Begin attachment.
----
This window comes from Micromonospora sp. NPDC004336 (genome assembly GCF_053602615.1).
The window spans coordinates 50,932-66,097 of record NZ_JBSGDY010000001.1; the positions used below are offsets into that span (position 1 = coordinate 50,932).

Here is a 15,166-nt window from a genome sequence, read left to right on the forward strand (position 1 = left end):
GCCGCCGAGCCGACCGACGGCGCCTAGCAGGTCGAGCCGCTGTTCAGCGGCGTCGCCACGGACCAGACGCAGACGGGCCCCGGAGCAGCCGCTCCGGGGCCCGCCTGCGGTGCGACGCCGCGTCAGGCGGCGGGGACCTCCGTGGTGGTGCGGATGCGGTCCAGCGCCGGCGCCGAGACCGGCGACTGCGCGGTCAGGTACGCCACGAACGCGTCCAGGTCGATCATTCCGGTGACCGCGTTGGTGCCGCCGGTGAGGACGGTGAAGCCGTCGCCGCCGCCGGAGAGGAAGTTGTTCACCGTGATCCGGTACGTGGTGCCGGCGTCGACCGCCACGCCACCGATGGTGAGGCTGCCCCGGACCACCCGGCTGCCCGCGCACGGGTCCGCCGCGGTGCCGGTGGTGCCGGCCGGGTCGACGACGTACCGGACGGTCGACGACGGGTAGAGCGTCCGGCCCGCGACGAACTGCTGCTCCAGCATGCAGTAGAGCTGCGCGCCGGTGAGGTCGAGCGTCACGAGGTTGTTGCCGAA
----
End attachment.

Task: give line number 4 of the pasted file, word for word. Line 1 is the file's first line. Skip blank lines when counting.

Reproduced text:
GCCGCCGAGCCGACCGACGGCGCCTAGCAGGTCGAGCCGCTGTTCAGCGGCGTCGCCACGGACCAGACGCAGACGGGCCCCGGAGCAGCCGCTCCGGGGCCCGCCTGCGGTGCGACGCCGCGTCAGGCGGCGGGGACCTCCGTGGTGGTGCGGATGCGGTCCAGCGCCGGCGCCGAGACCGGCGACTGCGCGGTCAGGTACGCCACGAACGCGTCCAGGTCGATCATTCCGGTGACCGCGTTGGTGCCGCCGGTGAGGACGGTGAAGCCGTCGCCGCCGCCGGAGAGGAAGTTGTTCACCGTGATCCGGTACGTGGTGCCGGCGTCGACCGCCACGCCACCGATGGTGAGGCTGCCCCGGACCACCCGGCTGCCCGCGCACGGGTCCGCCGCGGTGCCGGTGGTGCCGGCCGGGTCGACGACGTACCGGACGGTCGACGACGGGTAGAGCGTCCGGCCCGCGACGAACTGCTGCTCCAGCATGCAGTAGAGCTGCGCGCCGGTGAGGTCGAGCGTCACGAGGTTGTTGCCGAA